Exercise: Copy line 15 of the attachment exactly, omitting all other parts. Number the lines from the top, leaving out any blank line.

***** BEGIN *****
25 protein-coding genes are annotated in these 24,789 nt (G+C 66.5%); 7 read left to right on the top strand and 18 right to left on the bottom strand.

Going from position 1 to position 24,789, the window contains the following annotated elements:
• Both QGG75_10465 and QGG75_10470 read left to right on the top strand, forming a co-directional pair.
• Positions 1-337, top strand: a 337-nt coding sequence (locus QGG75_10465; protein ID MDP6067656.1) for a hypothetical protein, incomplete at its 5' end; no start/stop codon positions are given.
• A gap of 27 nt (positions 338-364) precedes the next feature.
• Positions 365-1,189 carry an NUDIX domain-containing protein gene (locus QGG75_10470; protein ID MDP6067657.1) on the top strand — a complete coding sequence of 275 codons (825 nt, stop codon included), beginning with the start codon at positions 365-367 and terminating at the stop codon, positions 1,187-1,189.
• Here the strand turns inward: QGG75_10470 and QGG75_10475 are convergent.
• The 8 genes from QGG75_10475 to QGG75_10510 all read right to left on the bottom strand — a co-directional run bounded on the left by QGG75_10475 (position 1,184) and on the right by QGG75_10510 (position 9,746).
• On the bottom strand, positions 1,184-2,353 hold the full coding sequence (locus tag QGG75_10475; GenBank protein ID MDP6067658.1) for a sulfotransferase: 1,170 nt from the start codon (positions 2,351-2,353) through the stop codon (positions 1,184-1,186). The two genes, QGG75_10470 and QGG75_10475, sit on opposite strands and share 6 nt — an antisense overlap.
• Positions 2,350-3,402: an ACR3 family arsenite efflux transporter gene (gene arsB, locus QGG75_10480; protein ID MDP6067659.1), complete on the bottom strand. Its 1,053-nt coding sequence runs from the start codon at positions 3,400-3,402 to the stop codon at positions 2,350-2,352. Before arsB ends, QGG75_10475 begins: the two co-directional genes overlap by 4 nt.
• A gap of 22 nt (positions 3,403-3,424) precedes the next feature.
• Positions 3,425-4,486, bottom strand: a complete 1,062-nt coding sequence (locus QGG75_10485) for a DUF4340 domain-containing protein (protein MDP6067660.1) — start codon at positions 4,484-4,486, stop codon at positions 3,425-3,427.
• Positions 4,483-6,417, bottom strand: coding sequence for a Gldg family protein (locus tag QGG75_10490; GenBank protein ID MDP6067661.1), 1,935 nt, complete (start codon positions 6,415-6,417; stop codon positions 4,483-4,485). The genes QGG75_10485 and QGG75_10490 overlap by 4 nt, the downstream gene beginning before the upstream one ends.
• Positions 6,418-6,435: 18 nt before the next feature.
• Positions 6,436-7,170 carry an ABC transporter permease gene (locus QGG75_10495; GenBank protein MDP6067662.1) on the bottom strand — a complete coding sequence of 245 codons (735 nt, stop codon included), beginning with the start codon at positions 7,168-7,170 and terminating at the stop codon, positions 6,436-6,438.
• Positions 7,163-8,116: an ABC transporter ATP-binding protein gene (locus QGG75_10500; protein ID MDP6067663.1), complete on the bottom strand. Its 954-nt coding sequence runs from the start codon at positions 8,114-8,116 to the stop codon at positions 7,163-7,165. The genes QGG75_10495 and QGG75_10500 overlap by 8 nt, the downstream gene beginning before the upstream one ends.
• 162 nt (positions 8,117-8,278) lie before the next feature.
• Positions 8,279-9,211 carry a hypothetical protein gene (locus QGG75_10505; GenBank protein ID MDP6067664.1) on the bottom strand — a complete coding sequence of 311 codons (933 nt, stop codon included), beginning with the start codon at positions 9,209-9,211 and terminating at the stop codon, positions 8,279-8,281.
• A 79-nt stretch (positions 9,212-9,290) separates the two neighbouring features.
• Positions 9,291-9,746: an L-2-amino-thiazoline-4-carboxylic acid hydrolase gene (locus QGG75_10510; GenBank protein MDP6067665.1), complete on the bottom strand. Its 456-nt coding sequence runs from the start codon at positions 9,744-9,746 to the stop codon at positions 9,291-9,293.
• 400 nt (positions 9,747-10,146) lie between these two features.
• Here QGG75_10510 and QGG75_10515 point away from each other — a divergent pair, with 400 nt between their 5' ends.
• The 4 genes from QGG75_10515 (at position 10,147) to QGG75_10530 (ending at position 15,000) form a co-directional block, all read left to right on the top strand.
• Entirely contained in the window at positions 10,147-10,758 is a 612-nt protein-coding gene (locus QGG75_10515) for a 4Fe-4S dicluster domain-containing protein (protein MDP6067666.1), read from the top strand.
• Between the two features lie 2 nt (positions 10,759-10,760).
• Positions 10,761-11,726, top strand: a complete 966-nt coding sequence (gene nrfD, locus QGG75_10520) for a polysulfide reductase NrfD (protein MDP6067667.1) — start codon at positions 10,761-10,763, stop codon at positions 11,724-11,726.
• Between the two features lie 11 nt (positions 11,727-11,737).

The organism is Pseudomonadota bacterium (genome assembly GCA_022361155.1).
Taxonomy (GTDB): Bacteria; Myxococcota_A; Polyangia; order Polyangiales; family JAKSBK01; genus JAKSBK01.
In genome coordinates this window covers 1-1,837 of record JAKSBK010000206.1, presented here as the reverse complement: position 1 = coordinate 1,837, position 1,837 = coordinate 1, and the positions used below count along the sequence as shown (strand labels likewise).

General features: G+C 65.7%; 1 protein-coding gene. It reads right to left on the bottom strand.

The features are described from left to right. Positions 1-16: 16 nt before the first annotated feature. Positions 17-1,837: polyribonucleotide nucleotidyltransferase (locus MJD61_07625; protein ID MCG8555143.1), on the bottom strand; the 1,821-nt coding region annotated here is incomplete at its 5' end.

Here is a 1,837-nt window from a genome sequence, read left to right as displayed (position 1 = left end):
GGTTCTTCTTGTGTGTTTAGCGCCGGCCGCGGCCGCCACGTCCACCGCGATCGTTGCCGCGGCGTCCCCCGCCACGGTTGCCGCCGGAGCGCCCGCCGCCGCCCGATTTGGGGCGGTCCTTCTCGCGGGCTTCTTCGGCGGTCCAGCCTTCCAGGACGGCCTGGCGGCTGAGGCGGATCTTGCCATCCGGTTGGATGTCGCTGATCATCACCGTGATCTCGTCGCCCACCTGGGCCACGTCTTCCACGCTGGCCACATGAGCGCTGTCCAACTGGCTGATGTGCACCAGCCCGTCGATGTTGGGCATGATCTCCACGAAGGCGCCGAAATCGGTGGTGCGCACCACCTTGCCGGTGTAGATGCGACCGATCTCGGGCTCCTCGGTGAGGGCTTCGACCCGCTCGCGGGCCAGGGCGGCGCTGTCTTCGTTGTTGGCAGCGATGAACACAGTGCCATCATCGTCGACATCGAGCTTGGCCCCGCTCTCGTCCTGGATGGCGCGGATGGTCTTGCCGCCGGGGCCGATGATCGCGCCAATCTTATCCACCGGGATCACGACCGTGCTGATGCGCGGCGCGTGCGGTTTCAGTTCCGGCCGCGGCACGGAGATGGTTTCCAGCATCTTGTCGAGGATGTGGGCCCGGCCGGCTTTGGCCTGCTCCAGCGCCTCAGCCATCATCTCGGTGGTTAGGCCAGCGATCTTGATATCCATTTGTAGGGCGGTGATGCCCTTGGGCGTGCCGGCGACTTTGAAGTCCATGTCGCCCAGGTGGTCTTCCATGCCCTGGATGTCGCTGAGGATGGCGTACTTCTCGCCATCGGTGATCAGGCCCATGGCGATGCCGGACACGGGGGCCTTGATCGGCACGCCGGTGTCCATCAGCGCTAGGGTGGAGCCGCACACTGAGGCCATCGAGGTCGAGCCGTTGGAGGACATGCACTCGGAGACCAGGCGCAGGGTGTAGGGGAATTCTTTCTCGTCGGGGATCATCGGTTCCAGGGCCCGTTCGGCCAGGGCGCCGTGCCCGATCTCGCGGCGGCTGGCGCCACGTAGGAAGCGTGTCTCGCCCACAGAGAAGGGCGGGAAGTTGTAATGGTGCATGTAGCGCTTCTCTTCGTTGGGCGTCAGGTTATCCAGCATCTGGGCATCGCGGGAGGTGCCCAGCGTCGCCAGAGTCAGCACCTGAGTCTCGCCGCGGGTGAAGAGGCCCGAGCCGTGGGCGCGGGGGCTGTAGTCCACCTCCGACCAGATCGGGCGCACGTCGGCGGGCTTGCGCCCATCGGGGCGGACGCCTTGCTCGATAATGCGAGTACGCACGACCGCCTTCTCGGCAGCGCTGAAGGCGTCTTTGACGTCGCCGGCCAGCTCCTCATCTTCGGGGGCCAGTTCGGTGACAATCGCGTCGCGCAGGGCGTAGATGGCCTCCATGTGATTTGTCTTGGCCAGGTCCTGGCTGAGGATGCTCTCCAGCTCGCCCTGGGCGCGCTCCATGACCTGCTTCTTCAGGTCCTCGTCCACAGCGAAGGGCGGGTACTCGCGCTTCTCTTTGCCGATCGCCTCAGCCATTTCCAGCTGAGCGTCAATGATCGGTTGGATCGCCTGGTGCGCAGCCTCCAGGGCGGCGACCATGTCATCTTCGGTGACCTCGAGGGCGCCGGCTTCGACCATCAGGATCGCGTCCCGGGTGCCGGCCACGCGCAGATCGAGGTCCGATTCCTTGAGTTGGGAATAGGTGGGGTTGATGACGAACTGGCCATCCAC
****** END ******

• Positions 6,436-7,170 carry an ABC transporter permease gene (locus QGG75_10495; GenBank protein MDP6067662.1) on the bottom strand — a complete coding sequence of 245 codons (735 nt, stop codon included), beginning with the start codon at positions 7,168-7,170 and terminating at the stop codon, positions 6,436-6,438.